2. Term

    Understanding Short Covering

    Short covering is buying back borrowed securities to close an open short position.
  3. Mutual Funds & ETFs

    What Target-Date Funds Can Teach About Investing

    Target-date funds are a popular way to invest for retirement. Here's what they can teach the novice investor.
  4. Investing

    The ABCs of Bond ETF Distributions

    How do bond exchange traded fund (ETF) distributions work? It’s a question I get a lot. First, let’s explain what we mean by distributions.
  5. Mutual Funds & ETFs

    4 Mutual Funds Warren Buffet Would Buy

    Learn about four mutual funds Warren Buffett would invest and recommend to his trustee, and discover detailed analysis of these mutual funds.
  6. Mutual Funds & ETFs

    Passively Managed Vs. Actively Managed Mutual Funds: Which is Better?

    Learn about the differences between actively and passively managed mutual funds, and for which types of investors each management style is best suited.
  7. Professionals

    How to Navigate Taxable Mutual Fund Distributions

    It's almost time for year-end capital gains distributions for mutual funds. Here's how to monitor them and minimize their tax impact.
  8. Investing Basics

    Top Tips for Diversifying with Exotic Currencies

    Is there an opportunity in exotic currencies right now, or are you safer sticking to the major ones?
  9. Mutual Funds & ETFs

    The 3 Biggest Mutual Fund Companies in the US

    Compare and contrast the rise of America's big three institutional asset managers: BlackRock Funds, The Vanguard Group and State Street Global Advisors.
  10. Investing Basics

    3 Alternative Investments the Ultra-Rich Usually Own

    Learn about the ultra rich and what normally comprises their net worth; understand the top three alternative investments usually owned by the ultra rich.
  1. Alpha

    Alpha is used in finance to represent two things: 1. a measure ...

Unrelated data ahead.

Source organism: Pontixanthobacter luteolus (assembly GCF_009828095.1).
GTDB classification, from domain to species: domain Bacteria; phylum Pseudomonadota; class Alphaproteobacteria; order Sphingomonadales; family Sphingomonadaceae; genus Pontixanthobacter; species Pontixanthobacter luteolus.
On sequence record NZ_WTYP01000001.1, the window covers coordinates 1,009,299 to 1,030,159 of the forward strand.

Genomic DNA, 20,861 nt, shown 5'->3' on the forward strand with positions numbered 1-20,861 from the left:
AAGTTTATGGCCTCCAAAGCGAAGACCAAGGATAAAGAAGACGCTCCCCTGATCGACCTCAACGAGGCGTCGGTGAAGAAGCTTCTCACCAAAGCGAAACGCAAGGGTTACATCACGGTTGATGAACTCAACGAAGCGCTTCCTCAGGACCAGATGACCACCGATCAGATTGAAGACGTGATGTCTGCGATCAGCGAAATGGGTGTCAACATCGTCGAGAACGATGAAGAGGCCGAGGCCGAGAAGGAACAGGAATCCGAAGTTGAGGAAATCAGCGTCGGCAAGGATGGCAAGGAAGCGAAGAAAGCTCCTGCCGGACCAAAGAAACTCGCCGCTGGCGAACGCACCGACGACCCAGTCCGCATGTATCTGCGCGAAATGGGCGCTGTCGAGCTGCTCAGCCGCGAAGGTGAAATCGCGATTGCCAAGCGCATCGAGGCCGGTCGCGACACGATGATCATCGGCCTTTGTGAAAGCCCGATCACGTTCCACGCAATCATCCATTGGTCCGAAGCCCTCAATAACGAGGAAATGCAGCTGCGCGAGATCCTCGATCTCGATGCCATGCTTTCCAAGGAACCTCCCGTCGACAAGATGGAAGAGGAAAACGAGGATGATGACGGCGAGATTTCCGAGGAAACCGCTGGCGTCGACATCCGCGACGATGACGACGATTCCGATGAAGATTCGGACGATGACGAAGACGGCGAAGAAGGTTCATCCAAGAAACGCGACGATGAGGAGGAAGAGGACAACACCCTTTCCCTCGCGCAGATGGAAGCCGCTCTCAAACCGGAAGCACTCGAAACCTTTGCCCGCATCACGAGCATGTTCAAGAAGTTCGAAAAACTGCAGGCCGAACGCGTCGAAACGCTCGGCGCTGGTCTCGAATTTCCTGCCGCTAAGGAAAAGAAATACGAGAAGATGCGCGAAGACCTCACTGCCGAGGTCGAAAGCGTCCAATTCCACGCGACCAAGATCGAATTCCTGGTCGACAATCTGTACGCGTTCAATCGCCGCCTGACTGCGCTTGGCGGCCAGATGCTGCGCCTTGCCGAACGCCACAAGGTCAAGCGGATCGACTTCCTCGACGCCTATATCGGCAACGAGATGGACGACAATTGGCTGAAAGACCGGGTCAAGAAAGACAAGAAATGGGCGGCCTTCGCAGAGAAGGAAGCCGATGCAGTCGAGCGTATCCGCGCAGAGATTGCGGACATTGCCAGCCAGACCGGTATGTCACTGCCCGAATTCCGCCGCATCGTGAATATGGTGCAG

2. Equity

    Equity is the value of an asset less the value of all liabilities ...
  3. Exchange-Traded Fund (ETF)

    A security that tracks an index, a commodity or a basket of assets ...
  4. Series 6

    A securities license entitling the holder to register as a limited ...
  5. Bear Closing

    Purchasing a security, currency, or commodity in order to close ...
  6. Exchange-Traded Mutual Funds (ETMF)

    Investopedia explains the definition of exchange-traded mutual ...

You May Also Like

Hot Definitions
  1. Purchasing Power

    The value of a currency expressed in terms of the amount of goods or services that one unit of money can buy. Purchasing ...
  2. Real Estate Investment Trust - REIT

    A REIT is a type of security that invests in real estate through property or mortgages and often trades on major exchanges ...
  3. Section 1231 Property

    A tax term relating to depreciable business property that has been held for over a year. Section 1231 property includes buildings, ...
  4. Term Deposit

    A deposit held at a financial institution that has a fixed term, and guarantees return of principal.
  5. Zero-Sum Game

    A situation in which one person’s gain is equivalent to another’s loss, so that the net change in wealth or benefit is zero. ...
  6. Capitalization Rate

    The rate of return on a real estate investment property based on the income that the property is expected to generate.
Trading Center
You are using adblocking software

Want access to all of Investopedia? Add us to your “whitelist”
so you'll never miss a feature!